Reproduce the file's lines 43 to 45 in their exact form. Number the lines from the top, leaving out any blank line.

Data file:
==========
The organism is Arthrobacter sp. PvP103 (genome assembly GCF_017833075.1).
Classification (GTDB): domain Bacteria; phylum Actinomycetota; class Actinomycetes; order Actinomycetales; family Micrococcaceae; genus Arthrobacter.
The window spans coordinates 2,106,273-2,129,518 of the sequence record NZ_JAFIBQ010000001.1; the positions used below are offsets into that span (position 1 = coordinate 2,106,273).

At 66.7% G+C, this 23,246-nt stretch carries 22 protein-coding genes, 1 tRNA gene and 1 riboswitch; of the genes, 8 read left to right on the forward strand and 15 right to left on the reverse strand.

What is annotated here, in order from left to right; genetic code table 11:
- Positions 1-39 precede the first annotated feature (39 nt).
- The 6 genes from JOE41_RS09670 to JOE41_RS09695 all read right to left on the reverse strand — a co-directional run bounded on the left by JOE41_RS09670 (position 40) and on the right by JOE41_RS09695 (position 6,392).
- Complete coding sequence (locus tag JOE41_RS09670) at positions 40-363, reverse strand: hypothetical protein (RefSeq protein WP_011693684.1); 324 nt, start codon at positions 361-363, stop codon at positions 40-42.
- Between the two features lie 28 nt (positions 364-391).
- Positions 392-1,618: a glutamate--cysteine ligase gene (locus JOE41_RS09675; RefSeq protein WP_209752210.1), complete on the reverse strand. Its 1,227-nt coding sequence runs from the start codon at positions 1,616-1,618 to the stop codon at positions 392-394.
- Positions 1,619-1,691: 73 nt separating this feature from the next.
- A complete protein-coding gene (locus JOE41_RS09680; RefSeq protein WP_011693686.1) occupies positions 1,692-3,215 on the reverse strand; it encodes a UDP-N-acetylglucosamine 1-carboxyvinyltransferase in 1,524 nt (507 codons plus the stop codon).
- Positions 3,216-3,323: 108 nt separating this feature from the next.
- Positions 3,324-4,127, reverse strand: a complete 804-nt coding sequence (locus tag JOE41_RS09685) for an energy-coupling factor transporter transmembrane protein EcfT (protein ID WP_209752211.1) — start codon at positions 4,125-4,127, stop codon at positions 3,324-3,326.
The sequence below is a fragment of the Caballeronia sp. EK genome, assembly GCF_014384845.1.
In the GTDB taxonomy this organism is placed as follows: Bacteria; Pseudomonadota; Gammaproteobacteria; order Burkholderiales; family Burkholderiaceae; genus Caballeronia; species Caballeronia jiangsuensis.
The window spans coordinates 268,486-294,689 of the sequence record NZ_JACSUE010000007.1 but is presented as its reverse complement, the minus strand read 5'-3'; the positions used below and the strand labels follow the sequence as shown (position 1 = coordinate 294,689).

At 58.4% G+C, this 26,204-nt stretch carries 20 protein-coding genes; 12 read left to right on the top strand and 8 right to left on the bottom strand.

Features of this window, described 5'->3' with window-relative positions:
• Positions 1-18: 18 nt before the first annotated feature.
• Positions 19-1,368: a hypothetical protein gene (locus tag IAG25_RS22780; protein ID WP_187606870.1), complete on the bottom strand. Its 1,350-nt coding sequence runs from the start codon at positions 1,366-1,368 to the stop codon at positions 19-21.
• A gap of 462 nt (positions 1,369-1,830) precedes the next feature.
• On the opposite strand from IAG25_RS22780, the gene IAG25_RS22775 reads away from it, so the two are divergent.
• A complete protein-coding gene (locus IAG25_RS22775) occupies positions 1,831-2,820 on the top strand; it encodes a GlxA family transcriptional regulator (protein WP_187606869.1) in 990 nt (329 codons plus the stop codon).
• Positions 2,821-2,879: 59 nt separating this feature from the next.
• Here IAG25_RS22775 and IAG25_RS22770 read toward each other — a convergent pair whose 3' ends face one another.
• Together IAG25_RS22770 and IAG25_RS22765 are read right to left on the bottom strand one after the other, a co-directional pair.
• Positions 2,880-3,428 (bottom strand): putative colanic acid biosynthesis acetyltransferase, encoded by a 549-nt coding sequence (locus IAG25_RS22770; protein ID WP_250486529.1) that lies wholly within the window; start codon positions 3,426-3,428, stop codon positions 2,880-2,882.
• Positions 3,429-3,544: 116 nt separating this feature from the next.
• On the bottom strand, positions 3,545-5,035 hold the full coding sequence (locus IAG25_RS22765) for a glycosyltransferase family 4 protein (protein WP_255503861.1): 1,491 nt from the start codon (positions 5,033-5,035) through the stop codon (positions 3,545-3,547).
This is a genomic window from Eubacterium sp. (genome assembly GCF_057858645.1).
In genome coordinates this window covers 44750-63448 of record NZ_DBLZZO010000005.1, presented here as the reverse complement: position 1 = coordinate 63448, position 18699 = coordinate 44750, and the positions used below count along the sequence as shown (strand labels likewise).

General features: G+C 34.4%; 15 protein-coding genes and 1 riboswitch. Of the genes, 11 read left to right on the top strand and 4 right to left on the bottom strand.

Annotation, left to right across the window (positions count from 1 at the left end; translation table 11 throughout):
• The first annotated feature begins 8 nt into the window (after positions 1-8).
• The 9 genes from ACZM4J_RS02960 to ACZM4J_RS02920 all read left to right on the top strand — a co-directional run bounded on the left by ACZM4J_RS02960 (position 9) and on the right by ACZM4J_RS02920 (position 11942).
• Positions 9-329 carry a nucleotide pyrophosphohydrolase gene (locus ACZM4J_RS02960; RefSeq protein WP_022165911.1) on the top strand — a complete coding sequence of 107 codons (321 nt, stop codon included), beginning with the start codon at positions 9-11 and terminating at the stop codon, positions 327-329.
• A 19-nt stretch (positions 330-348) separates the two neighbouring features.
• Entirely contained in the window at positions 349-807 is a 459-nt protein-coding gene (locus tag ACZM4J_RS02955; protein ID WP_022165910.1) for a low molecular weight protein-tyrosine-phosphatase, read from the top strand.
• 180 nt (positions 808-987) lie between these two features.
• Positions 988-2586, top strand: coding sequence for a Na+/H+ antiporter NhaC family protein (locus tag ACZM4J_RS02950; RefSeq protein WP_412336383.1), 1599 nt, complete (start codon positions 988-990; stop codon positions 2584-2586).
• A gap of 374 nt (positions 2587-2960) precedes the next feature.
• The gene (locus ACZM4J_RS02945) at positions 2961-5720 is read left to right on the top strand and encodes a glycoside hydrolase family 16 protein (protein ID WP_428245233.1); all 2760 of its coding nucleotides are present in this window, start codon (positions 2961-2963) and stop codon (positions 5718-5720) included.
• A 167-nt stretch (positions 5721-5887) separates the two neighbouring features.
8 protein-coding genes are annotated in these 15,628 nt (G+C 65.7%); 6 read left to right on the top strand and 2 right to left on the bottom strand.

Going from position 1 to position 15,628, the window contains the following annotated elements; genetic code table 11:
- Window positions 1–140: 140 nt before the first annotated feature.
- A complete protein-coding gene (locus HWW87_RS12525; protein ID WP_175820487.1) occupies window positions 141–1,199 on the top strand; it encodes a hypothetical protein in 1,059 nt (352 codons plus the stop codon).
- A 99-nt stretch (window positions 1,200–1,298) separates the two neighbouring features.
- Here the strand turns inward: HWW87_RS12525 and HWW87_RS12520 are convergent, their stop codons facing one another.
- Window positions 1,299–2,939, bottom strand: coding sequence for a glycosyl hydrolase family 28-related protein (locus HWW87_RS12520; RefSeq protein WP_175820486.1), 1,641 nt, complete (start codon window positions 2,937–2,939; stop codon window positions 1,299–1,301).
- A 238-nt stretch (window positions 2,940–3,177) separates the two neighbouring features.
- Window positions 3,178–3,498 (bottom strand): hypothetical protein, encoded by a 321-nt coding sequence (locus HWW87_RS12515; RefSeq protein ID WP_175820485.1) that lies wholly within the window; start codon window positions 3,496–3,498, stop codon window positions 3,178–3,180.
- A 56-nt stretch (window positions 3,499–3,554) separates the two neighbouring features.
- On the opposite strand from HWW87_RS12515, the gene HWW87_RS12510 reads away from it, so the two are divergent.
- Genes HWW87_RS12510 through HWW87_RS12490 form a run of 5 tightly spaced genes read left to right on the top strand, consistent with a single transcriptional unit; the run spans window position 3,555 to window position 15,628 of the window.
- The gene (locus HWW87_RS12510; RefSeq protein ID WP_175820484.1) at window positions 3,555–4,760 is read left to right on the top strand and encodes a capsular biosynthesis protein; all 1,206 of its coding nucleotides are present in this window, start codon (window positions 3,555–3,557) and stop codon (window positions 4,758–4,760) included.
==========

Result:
• The gene (locus ACZM4J_RS02945) at positions 2961-5720 is read left to right on the top strand and encodes a glycoside hydrolase family 16 protein (protein ID WP_428245233.1); all 2760 of its coding nucleotides are present in this window, start codon (positions 2961-2963) and stop codon (positions 5718-5720) included.
• A 167-nt stretch (positions 5721-5887) separates the two neighbouring features.
8 protein-coding genes are annotated in these 15,628 nt (G+C 65.7%); 6 read left to right on the top strand and 2 right to left on the bottom strand.